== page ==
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Article
August 1995

Radiological Case of the Month

Author Affiliations

From the Department of Diagnostic Radiology, State University of New York, Health Sciences Center at Brooklyn.

Arch Pediatr Adolesc Med. 1995;149(8):921-922. doi:10.1001/archpedi.1995.02170210095017
Abstract

AN 11-DAY-OLD female infant was brought to her physician because of screaming and irritability after feedings. A diagnosis of abdominal colic was made, and the infant's formula was changed. The postprandial screaming and irritability continued, and the mother sought a second opinion. The infant was now found to have lost weight and to have a rapid respiratory rate. The mother was told that the child might have a cardiac condition, and the infant was brought for further workup. A chest radiograph was obtained (Figure 1).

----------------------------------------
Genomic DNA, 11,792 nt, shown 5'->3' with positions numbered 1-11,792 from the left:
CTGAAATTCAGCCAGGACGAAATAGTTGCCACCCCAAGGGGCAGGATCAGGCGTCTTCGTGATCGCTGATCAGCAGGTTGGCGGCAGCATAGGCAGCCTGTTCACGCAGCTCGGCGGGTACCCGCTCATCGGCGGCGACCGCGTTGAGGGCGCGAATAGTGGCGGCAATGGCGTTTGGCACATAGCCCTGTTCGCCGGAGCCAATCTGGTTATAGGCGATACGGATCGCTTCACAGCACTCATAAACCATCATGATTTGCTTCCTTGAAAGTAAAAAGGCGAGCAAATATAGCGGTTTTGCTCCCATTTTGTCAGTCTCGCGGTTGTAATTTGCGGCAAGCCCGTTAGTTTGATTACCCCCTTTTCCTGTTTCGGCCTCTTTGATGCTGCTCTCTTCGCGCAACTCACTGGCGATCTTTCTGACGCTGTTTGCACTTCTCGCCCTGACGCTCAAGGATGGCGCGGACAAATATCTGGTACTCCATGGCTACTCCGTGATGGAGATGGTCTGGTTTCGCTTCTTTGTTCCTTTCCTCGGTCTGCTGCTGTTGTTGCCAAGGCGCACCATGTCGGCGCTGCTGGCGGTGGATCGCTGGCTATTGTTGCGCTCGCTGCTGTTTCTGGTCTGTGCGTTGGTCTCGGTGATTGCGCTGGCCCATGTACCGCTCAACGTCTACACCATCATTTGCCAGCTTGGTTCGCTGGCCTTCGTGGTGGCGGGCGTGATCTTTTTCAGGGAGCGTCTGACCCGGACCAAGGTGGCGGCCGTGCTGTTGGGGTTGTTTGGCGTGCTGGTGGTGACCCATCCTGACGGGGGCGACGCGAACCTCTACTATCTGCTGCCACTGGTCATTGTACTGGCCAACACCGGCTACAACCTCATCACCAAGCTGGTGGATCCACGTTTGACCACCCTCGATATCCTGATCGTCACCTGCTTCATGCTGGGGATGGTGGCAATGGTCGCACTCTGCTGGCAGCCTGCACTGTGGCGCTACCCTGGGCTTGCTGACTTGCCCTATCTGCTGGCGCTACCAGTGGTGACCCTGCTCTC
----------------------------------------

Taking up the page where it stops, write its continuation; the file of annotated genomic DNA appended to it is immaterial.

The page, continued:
Denouement and Discussion 

Coarctation of the Aorta  Coarctation of the aorta is a common congenital disorder of unknown origin and accounts for 6% of congenital anomalies.1 Martin et al2 have found that radiologists suggest coarctation infrequently, despite the well-described radiologic signs. A chest radiograph in this case showed a low aortic knob (Figure 2). The remainder of the radiograph was unremarkable. An echocardiogram

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